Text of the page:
The 35mm f/2.8 Color-Minotar was supposed to be very sharp, though the first one I bought was decidedly not – after several months of argument and a visit to the Luton office of Leitz, who distributed it in the UK, they swapped my camera for one that worked properly – along with a slightly snooty reminder that there were no performance criteria for the lens – but they had actually tested this one! I still have my third or fourth Minox 35 camera – one jumped out my my pocket while cycling (and was replaced on insurance), another needed servicing and I was offered the GT at around half price when Leitz couldn’t get the parts.

It wasn’t an ideal camera. The viewfinder isn’t exactly precise, the simple auto-exposure was easily fooled (though all 36 on this film are reasonably exposed) and the two-stroke film lever had little leverage and could rip your thumb. Scale focus would be a problem for some people, though in good light the 35mm usually gave enough depth of field to cover my guesses. But it was a camera the size of a pack of twenty fags and as I’d long since given up smoking there was always room for it in my pocket.

But it had a 35mm lens. For years I worked almost entirely with that focal length, both on Leica and Olympus SLR, and it is a fine focal length. But sometimes it just isn’t wide enough and at others – like this – it is too wide. Fortunately on this occasion I was quick to seize the chance and take a picture without trying to move in, as I would then have missed it – as the next frame shows the back of her head. Though on the 35EL, the next frame would have been several seconds later at best.

Hers was a costume that suited her, and the unruly hair (a typical July day in Staines there was some wind and rain) made me think of those subjects pressed into submission by Julia Margaret Cameron.

I don’t like to crop pictures, and this is perhaps why I don’t think I’ve ever shown this one. Or perhaps I couldn’t decide on the crop. Here’s how I finally decided to make it.


Nigeria and Shaker

Wednesday, February 17th, 2016

I have to admit I got the story slightly wrong when I first uploaded Repeal Nigeria’s anti-LGBTI laws, thanks to mis-reading the press release that was sent to me by the Peter Tatchell Foundation. Although what I think were the main details about the protest- the who, what, where, when and why – were correct, I hadn’t correctly identified the organiser of the protest, at least not in the text, as Nigerian lesbian activist Aderonke Apata, wearing a green top in the picture above with the message ‘President Buhari Repeal Anti Same-Sex Law in Nigeria –  Respect LGBTs’ Human Rights – Freedom for LGBTs in Nigeria – African Rainbow Family.’ It was a sweat-shirt that was almost a press release in itself, and rather too wordy to make a good photograph.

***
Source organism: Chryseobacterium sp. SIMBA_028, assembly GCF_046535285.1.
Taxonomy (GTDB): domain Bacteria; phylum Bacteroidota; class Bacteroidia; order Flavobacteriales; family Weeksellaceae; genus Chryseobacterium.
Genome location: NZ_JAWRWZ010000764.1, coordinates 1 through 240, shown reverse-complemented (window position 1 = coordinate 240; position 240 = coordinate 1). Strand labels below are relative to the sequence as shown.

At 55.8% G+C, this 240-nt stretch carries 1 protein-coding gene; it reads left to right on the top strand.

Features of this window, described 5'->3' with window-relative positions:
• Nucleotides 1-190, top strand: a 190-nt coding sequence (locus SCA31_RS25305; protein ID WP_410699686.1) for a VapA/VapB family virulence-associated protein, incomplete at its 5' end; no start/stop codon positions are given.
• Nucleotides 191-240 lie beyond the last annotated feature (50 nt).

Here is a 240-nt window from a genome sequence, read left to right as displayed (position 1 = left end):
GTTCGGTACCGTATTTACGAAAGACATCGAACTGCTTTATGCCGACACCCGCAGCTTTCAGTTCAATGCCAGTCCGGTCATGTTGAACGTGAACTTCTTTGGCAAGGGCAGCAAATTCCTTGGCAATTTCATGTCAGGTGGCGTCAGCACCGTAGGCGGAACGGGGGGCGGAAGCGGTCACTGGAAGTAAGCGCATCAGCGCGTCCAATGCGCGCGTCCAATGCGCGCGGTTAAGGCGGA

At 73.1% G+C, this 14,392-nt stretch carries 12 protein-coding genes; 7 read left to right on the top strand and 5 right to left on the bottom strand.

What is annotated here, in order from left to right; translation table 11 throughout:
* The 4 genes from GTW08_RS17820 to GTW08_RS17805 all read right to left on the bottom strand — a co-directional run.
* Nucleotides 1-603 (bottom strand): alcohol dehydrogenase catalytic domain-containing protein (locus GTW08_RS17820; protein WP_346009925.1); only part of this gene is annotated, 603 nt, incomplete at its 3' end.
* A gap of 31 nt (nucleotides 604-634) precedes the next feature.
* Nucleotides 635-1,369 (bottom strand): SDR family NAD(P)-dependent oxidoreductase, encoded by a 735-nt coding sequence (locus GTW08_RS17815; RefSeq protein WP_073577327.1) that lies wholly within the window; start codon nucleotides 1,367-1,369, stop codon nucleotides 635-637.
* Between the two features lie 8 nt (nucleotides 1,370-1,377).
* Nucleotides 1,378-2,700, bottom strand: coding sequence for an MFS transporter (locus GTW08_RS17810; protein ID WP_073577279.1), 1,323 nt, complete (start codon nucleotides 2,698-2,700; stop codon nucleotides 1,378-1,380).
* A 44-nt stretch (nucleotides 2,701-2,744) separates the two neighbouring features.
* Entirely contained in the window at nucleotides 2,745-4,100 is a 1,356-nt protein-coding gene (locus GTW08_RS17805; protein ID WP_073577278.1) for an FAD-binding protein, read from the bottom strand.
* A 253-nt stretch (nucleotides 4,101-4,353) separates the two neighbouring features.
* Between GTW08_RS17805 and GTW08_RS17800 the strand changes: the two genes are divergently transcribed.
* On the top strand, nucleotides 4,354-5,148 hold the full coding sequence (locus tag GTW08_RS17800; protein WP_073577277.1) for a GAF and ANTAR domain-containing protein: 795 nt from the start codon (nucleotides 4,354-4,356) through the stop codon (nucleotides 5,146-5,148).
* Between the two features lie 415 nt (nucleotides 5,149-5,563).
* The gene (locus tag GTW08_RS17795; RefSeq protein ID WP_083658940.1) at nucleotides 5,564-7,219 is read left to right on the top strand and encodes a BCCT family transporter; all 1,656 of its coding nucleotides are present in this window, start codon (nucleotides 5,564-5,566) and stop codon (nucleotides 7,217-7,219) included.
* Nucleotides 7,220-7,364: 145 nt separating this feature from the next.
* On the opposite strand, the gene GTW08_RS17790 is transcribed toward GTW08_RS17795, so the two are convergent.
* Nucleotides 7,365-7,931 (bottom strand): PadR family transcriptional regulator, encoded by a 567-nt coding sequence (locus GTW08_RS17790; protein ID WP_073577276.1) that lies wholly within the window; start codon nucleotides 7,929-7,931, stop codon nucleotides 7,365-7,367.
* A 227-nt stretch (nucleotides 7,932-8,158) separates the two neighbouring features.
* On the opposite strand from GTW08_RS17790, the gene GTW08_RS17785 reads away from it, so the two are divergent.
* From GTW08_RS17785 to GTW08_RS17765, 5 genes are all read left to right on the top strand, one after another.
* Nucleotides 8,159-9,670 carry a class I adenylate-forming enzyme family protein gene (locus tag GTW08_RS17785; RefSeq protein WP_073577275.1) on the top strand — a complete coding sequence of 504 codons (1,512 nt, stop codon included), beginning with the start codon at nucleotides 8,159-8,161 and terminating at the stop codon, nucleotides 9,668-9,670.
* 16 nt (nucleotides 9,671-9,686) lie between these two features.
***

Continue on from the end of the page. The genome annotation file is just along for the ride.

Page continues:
My initial text had given credit to two other groups taking part, Peter Tatchell with members of his Foundation and the Out And Proud Diamond Group. There were also people from Care2, whose petition had gained 65,000 member signatures along with a second Causes petition with over 8,000.

The pictures I think tell the story of the protest quite well, and certainly show Apata’s leading role in the protest. The image at the top was quite tricky to make, partly because of strong sunlight flaring around the corner of the embassy; Peter Tatchell’s head conveniently acted as a ‘flag’ to block much of this, though needing quite considerable ‘antiflare’ treatment in post-processing. As well as including Apata with some helpful cropping of her shirt’s message to the purpose of the protest ‘President Buhari Repeal Anti Same-Sex Law in Nigeria’ I wanted the arms of Nigeria which are in the top of the Embassy door behind her.

A little post-processing was also needed to make those more clear in the final result – reflections in glass are always less distinct in camera images than to our eyes, which perform some pretty sophisticated processing beyond the capabilities of Lightroom which enable us to separate surface from reflection, in part involving distance perception which almost disappears in the camera image.